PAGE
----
Waters was offered very early on in the Class of 2009 recruiting cycle, a sign that the staff liked him quite a bit. And while he will see quite a bit of action this fall, simply because 240 pounds in this offense is the equivalent of 285 pounds in others, it will be interesting to see just how much, and in which scenarios, he sees action. It has long been assumed that 2011 will see a return of the "Danario End," where a big, fast wide receiver lines up in the tight end’s spot in the formation. It certainly worked for that No. 81, though it might displace this one a decent amount. And then again, we may be severely underestimating his capabilities in assuming that the staff will need to populate the position with wideouts. Maybe Waters will suffice just fine.
The Beef: That catch and run against aTm was certainly exciting. What? That was just about the only catch on the season? Yikes. In the end, I am guessing he is going to be competing against Marcus Lucas for time at what we consider the "TE" spot, especially considering how relatively slim we are at the "TE" position.
RPT: Waters might have had his hands full enough with Sean Culkin coming in behind him. The fact that a wide receiver may replace the Y position makes them even fuller.
INCOMING: Sean Culkin (6’5, 220, Fr., ***, Largo, FL)
The Beef: I have spent time in Largo, FL and it is one of my favorite places in the US. If you are ever down there, you need to go to Crabby Bill’s (though that might officially be in Indian Rocks Beach). At any rate, I am excited about starting to make inroads in the state, and doubly excited to pull this young man in. Do I think he sees the field this year? Probably not, but he certainly seems to be blowing up and so maybe he lives up to that sooner rather than later.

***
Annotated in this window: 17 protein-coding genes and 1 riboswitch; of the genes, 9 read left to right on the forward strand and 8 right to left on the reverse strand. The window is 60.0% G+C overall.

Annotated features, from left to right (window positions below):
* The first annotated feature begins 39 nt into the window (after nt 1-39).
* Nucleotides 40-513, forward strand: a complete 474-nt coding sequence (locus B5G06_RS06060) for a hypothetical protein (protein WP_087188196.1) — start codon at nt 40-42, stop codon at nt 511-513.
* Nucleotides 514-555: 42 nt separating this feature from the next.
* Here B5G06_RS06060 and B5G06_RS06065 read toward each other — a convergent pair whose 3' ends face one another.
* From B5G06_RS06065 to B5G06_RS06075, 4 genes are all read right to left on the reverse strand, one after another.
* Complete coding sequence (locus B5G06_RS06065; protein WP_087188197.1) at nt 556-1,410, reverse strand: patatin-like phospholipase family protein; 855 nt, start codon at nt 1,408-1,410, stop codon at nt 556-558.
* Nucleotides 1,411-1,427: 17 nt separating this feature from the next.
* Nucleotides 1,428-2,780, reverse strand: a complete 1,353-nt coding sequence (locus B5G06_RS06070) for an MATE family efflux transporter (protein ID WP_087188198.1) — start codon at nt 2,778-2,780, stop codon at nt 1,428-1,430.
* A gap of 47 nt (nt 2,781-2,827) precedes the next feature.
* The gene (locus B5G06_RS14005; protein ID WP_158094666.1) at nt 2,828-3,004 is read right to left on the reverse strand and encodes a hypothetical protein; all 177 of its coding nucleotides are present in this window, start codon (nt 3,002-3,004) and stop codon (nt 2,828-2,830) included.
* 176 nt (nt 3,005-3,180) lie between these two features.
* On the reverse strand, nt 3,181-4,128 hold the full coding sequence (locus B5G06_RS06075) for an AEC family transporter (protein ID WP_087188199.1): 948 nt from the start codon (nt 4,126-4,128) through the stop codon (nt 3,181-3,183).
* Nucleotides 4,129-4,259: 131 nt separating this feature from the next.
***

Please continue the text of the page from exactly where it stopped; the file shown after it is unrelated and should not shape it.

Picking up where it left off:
Bill C.: Like, literally blowing up?
Okay, time for actual analysis. This Largonian (?) was used in ways most 6-foot-5 receivers are in high school: line him up wide and throw the ball high in the air toward him. It is difficult to get a read for just how good players like Culkin will be once they are guarded by people as big and fast as him, but what you see on film is a guy with nice speed -- those are Florida defensive backs he is blazing through and by -- and solid body control on balls near the sideline. That's all you can ask for at this point. He looks like a strong college tight end. Now he has to prove it.
INCOMING: Brandon Holifield (6’5, 215, Fr., ***, Tallahassee, FL)
Bill C.: If you have an extra scholarship to give and are looking for a wild card, Brandon Holified is the perfect prospect on which to take a chance. Holifield is by all accounts a wonderful athlete -- he is a starting power forward on a very good prep basketball team, he has cleared 6-foot-11 on the high jump, etc. He is also VERY new to the game of football, having only played at a varsity level for one season. "Raw" likely does not begin to describe his skill set. Perhaps he is the next Jimmy Graham, and perhaps he will be a lifetime special teams performer. It is impossible to say.
Holifield's limited highlight film shows him on the receiving end of a lot of the same bubble screens he would see in the Missouri offense. He doesn't seem to have a problem going over the middle, and on the "throw it to the 6-foot-5 guy" lobs, he, too, shows solid ball skills. He is the biggest wild card in the class. Let's see what happens.